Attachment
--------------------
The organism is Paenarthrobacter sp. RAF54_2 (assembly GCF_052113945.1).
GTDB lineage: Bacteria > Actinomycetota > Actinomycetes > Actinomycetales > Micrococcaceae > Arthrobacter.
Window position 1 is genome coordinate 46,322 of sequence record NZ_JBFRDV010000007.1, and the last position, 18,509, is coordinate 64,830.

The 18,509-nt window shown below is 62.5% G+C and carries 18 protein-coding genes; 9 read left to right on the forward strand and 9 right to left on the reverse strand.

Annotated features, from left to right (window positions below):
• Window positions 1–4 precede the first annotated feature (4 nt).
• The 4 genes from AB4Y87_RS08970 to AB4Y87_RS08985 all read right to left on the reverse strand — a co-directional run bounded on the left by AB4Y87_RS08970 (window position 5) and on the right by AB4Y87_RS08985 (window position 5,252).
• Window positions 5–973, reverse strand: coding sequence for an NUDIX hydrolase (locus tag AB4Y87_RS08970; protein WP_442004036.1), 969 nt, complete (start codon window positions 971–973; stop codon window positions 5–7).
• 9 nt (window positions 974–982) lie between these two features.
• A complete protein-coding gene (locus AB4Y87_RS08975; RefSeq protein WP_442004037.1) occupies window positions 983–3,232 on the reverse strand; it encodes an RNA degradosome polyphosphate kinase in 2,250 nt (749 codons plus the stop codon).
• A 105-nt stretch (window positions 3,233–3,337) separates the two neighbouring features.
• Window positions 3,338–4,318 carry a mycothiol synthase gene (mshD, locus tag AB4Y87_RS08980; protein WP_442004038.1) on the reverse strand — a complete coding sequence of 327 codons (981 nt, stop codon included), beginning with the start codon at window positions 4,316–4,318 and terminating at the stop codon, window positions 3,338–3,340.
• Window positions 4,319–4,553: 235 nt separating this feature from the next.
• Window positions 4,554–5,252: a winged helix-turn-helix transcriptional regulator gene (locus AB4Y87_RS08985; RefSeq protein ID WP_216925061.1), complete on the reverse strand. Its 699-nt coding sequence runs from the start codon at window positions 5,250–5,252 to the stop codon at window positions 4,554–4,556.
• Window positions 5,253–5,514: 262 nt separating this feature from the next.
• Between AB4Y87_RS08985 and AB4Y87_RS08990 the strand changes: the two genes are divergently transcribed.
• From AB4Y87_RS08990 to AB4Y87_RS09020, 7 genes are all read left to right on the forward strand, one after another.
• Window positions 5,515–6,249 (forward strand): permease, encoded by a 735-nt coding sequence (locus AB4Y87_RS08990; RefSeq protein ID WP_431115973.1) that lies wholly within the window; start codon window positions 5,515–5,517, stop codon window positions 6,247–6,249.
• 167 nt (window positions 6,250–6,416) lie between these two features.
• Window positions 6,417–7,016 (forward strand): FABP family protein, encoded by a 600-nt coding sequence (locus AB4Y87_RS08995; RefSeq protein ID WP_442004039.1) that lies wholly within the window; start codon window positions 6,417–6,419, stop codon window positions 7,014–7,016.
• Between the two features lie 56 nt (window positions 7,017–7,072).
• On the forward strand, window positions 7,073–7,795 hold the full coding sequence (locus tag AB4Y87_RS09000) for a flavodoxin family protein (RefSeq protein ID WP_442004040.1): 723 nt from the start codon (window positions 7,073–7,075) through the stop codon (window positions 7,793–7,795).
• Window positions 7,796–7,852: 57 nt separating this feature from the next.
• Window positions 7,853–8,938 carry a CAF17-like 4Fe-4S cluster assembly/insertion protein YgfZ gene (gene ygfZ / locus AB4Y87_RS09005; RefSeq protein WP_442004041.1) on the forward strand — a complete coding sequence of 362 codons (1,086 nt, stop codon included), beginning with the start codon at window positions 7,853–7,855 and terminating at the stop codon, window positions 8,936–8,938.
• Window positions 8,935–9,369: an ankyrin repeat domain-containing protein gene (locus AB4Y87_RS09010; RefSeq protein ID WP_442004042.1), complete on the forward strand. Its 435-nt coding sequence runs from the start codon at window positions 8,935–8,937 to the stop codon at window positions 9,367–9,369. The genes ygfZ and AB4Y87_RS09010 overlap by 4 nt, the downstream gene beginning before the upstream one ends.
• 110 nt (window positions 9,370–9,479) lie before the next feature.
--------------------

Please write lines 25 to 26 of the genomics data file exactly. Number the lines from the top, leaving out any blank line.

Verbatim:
• Window positions 8,935–9,369: an ankyrin repeat domain-containing protein gene (locus AB4Y87_RS09010; RefSeq protein ID WP_442004042.1), complete on the forward strand. Its 435-nt coding sequence runs from the start codon at window positions 8,935–8,937 to the stop codon at window positions 9,367–9,369. The genes ygfZ and AB4Y87_RS09010 overlap by 4 nt, the downstream gene beginning before the upstream one ends.
• 110 nt (window positions 9,370–9,479) lie before the next feature.